PlanPhilly

Groundbreaking takes place at Race Street Pier

    • An aerial view of the future Race Street Pier
      An aerial view of the future Race Street Pier
    • Dignitaries and some of those involved with Pier design take a ceremonial shovelful
      Dignitaries and some of those involved with Pier design take a ceremonial shovelful
    • Design team leader James Corner
      Design team leader James Corner
    • Current view on the ground of the site prepared for construction
      Current view on the ground of the site prepared for construction
  • Previous
  • Next

The construction that will transform the now bare surface of Race Street Pier into a riverfront park began today.

The ceremonial groundbreaking was scheduled on the same day that workers started to form the design created by landscape architect firm James Corner Field Operations, said Tom Corcoran, president of the Delaware River Waterfront Corporation at the Tuesday afternoon ceremony.  “So after the program is over, I would advise everyone to move quickly,” he joked.

The construction team has until late spring to finish the project, which was designed based on input gathered from the public and has two distinct levels. The upper level features a promenade with benches and mature trees, while a lower terrace will have a lawn with lots of places to sit and look out at the river or upward at the Ben Franklin Bridge, which sits just north of the pier.

The Delaware River Waterfront Corporation is the quasi-city agency which is overseeing the construction of the park, in addition to the creation of a long-range master plan for the future development of the Central Delaware between Oregon and Allegheny Avenues. While the plan is not yet finished, the Race Street Pier project, the recently opened Washington Avenue Green park near Pier 53, and the in-design Race Street Connector project, which will better link the pier back to Old City, are all part of the master plan.

“What you're watching in front of you is the transformation of what will soon be considered one of the best waterfronts anywhere in the United States of America,” said Mayor Michael Nutter, who added that the only thing better than a groundbreaking is a ribbon cutting, and he was looking forward to that in the spring.


James Corner, principal of the design firm, called everyone's attention to how “noisy and urban” it was at the foot of the pier, where everyone had gathered for the ceremony. “But 500 feet out there it's extraordinary,” he said, gesturing to the acre-sized finger that jutted out into the river behind him. “You have views that are miles long as you look upstream or downstream on the Delaware River. So the design of this pier is really about dramatizing the theater of being able to come out to the pier ... and come out into the space of the river.”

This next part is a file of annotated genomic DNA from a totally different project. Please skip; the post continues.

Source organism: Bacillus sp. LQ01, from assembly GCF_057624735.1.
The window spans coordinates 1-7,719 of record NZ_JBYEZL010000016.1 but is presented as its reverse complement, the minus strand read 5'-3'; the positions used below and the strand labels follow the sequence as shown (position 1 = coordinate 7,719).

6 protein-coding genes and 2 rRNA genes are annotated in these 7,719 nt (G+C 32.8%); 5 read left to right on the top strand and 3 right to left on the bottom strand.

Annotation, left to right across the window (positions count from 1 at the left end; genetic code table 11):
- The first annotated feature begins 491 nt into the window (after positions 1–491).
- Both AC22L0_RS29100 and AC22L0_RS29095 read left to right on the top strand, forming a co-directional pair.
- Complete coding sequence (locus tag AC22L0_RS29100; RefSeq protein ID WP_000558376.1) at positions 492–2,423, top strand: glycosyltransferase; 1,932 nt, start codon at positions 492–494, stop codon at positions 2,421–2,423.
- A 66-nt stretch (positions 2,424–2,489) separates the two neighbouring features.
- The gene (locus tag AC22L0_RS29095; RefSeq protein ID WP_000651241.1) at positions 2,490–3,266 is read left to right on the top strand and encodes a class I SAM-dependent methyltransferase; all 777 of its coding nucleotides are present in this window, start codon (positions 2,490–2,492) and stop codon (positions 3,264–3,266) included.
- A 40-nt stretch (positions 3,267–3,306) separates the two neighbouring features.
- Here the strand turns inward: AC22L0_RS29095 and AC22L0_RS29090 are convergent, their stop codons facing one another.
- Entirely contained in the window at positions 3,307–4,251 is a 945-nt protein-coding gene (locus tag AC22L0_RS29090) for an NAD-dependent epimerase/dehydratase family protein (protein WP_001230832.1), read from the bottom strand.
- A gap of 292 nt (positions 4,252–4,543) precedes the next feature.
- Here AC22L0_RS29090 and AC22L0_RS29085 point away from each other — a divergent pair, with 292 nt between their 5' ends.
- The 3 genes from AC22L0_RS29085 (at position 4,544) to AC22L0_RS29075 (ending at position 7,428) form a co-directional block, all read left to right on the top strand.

The project is funded with money from the William Penn Foundation, the Pew Charitable Trust, the state departments of Conservation and Natural Resources and Environmental Protection and the Pennsylvania Horticultural Society

Drew Becher, horticultural society president, said that PHS is already reaching out to the many people who participated in the public input sessions (which were organized by PHS) in hopes of organizing a Friends of Race Street Pier organization. While basic maintenance for the park will be provided through the city, friends groups often want more for the parks they support and raise money to make extra things happen. The friends group will also help make programming decisions, he said.

Watch the video to hear what all speakers had to say about the latest project to get underway on the Central Delaware Waterfront.

Old City Civic President Joe O'Donnell said that his organization – a group credited with providing input for the new park and the connector project – was working to bring Old City eastward, to meet up with the waterfront, just as those guiding the waterfront redevelopment were working to reach west to the neighborhoods.

Reach the reporter at kgates@planphilly.com.

About the author

Kellie Patrick Gates, Waterfront, casinos, planning reporter

Kellie Patrick Gates writes about planning, neighborhood development and the Central Delaware Waterfront. A journalist for more than two decades, she  worked for daily newspapers in Central Pennsylvania, Upstate New York and South Florida before coming to Philadelphia in 2003 to write for the Inquirer. Her work has appeared on PlanPhilly since 2007, and she also writes Love, the Inquirer's weekly wedding column. A native of Elk County, Pa., Kellie lives with her husband, Gary, and their dog and two cats.

Follow her on Twitter @KelliePGates



blog comments powered by Disqus

Article Information

Recent Comments on PlanPhilly

Powered by Disqus

Subscribe to our mailing list

* indicates required
Which weekly emails would you like to receive?